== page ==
In small companies or those operating under a relatively close-knit management group, policies are usually “understood.” While they may not exist in writing, managers and supervisors have a good understanding of the company’s stance on basic employment issues.

However, what is “understood” can also be misunderstood.  For example, when the company’s Senior Vice President calls a meeting and launches a tirade about late-arriving employees who trail past his office window every morning, one manager may interpret it as a decided shift in the company’s policy toward tardiness.  She responds with a sudden crackdown on tardiness in her department, docking every non-exempt employee who arrives even five minutes late.

Another manager, present at the same meeting, takes the VP’s outburst with a grain of salt.  The weather has been bad lately, the road leading to the company has been torn up for sewer repairs, necessitating a detour, so naturally people have been having a little trouble getting in on time.  Besides, he’s certain that the VP isn’t directing his comments at his department; there are other departments that have far worse records for tardiness. So he decides to sit tight for awhile and wait for this “storm” to blow over before he does anything drastic.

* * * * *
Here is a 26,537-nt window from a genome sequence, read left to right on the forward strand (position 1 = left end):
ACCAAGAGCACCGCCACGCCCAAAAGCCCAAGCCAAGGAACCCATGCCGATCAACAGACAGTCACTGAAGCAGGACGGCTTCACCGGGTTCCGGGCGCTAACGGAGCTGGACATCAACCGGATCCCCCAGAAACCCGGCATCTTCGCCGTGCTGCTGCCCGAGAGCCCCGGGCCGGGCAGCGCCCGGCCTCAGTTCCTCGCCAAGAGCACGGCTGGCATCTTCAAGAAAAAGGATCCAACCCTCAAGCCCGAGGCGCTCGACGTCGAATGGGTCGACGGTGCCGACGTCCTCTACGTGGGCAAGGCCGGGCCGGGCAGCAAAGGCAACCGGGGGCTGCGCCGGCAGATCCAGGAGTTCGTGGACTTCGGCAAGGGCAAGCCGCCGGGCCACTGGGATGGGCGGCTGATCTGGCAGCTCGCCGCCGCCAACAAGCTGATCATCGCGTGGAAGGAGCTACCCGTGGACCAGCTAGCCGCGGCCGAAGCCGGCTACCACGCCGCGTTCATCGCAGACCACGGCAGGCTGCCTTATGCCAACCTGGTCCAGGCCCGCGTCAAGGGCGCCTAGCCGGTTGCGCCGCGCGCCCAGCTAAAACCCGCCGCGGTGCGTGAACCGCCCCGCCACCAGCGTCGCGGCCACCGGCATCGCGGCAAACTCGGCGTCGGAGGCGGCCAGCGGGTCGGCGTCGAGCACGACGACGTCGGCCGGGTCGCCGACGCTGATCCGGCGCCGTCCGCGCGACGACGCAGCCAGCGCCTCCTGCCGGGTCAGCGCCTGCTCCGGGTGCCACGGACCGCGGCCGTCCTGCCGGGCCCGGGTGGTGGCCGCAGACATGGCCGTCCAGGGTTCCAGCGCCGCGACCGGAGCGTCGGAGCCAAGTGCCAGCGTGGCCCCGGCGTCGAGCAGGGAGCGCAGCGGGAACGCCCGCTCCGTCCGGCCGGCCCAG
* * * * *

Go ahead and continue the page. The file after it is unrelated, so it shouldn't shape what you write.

Situations such as this led to resentment and frustration.  What happens when two non-exempt employees from different departments compare notes on how their supervisors react when they arrive late?  The individual whose pay has been docked will have every reason to be angry.  On a company-wide basis, this can mean lower morale and productivity, more grievances, and understandably poor supervisor/employee relations.

Managers and supervisors who have worked for the same company for a number of years may think they understand their employer’s policies, but all they really have is a sense of how their peers and predecessors have handled similar situations in the past.  Other managers rely on instinct, dealing with each situation as it arises and relying on their own “good” judgment to make the right decisions. Either approach results in inconsistencies, which in turn can result in misunderstandings, grievances, and even lawsuits.  A single manager’s decision—with no written policy to back it up—can set “policy” and influence dozens of similar decisions by other managers and supervisors.